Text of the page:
Vicar’s Blog

A New World is Coming

St. Michael’s Vicarage

Dear People of Alnwick,

As I write this letter the run up to the general election is really beginning to take off.

No one knows what result we will wake up to on 13th December; it might be ‘more of the same’ or it might be a completely new regime.

Whatever the outcome, the lives of many could be changed dramatically – if and when all the promises that have been made come into effect.

As December dawns and, through Advent, we approach all that celebrating Christmas means, we find ourselves in a similar situation; will it be ‘more of the same’ – or is there a chance that we might have a new start?

On one hand we may gain great comfort by placing on our Christmas tree fragile glass toys that belonged to our parents or even our grandparents whilst, on the other, modern day technology might mean that we can see and talk with loved ones living many miles away – even on the other side of the world.

If we ponder carefully the essence of the Christmas story we will see that we are fortunate to have the benefit of ‘more of the same’ and the thrill of something new and exciting.

At the heart of it all is God’s great love for humankind in sending his Son to be our Saviour. The fulfilment of the Old Testament promise that ‘a virgin shall conceive, and bear a son, and shall call his name Emmanuel’ (Isaiah 7: 14) is unchanging, eternal and a source of deep-seated assurance.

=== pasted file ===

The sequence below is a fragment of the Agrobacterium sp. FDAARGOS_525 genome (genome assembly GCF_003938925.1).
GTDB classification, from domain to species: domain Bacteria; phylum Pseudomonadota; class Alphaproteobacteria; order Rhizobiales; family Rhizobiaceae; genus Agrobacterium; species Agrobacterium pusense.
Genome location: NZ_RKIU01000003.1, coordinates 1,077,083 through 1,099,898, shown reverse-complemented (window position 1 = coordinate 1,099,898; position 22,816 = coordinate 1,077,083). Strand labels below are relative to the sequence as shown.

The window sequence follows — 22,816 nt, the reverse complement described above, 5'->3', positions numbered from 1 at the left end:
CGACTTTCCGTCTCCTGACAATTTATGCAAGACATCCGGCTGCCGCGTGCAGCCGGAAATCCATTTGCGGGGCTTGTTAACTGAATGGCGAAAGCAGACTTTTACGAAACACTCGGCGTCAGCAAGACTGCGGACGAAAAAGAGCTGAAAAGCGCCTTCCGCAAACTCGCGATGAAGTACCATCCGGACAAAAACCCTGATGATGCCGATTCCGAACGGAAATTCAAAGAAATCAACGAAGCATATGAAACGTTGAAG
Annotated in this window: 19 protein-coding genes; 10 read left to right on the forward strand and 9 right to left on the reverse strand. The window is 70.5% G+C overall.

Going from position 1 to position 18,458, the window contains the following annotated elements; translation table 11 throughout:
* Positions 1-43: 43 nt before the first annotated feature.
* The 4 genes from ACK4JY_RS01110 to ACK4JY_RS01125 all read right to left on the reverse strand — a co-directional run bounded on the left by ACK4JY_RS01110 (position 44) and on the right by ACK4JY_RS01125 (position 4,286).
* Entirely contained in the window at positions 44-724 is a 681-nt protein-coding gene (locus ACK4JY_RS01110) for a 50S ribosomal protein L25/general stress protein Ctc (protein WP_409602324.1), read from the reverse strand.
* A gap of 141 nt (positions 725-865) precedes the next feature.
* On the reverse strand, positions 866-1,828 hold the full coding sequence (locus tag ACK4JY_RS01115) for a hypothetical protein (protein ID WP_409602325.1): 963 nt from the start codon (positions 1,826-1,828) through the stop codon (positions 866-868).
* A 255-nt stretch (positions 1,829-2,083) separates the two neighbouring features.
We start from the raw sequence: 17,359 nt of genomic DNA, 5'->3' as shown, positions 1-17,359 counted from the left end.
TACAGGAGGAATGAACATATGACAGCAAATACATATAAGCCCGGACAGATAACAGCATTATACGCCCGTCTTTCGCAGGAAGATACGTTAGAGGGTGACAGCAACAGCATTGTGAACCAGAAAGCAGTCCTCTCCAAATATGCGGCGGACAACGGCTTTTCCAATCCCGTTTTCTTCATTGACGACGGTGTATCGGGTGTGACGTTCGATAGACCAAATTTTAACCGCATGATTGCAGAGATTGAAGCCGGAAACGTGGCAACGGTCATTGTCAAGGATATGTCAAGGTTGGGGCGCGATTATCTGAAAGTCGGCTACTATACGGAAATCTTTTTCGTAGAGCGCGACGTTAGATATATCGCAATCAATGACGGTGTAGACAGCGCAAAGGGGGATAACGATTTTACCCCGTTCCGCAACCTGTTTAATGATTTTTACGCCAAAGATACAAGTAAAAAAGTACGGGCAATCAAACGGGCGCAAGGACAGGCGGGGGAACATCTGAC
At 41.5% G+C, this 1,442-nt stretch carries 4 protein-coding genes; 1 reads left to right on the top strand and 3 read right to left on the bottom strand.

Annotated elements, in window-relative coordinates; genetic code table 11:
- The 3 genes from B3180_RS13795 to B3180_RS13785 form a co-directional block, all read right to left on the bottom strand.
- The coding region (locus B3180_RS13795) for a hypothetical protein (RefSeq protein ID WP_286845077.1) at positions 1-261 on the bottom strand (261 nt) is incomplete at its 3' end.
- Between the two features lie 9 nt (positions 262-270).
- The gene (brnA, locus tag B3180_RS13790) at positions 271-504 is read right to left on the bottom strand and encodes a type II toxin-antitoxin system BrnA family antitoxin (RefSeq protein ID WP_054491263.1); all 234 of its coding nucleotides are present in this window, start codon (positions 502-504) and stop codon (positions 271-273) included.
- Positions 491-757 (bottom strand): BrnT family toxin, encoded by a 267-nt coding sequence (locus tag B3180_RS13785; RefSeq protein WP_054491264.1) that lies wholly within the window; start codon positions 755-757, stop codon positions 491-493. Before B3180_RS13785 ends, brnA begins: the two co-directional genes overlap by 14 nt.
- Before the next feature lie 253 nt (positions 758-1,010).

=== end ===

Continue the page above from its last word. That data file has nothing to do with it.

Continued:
At the same time, we can, indeed must, allow ourselves to engage with what the kernel of the story might mean for us in our own day and age; here, in Alnwick, in 2019 and 2020. What is that might be if, in the words of the well-loved carol, we open up our hearts and really let ‘the dear Christ enter in’?

I want to suggest to you that the careful balance of taking hope and comfort from the age-old Christmas story – and the risky excitement of allowing the love which came down at Christmas to dwell in our hearts and minds so that our actions reflect the love, joy and peace of the Christ-child will result in us having a perfect mixture of ‘more of the same’ and an energising new start.

So, whatever the outcome of the general election – whether it be ‘more of the same’ or a new regime, perhaps we should take our cue from the cowboy’s carol:

“There’ll be a new world beginning from tonight” it says.
A new world informed by and inspired from the message of the angels who, on that night, sang of peace on earth and goodwill to all.

With every blessing for Christmas and all that 2020 has in store,


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An Unceasing Chain of Worshippers

St. Michael’s Vicarage

Dear People of Alnwick,

It is now well over thirty years since I qualified as an accountant.

After several years of studying for exams, at the same time as going to work, I was solemnly elected to membership of the Chartered Institute of Public Finance and Accountancy. My “reward” was that I could place “CPFA” after my name – and pay a large sum of money in subscriptions each year for the privilege of doing so.

When I left secular employment to train for the priesthood I wondered if it was really worth continuing to pay my subscription but was persuaded by a friend to do so. It was, he said, ‘part of who you are.’

But in those years I have made no use whatsoever of my membership. I have been to none of its seminars or any of the regional meetings – I haven’t even taken the cover off the weekly magazine. In effect, all I have done is stump up my membership fee: I am a nominal member – no more than a name on a piece of paper.

Such membership, of course, is meaningless. Belonging to any organisation should mean being involved and playing a part – and this is worth bearing in mind when it comes to being part of the Church.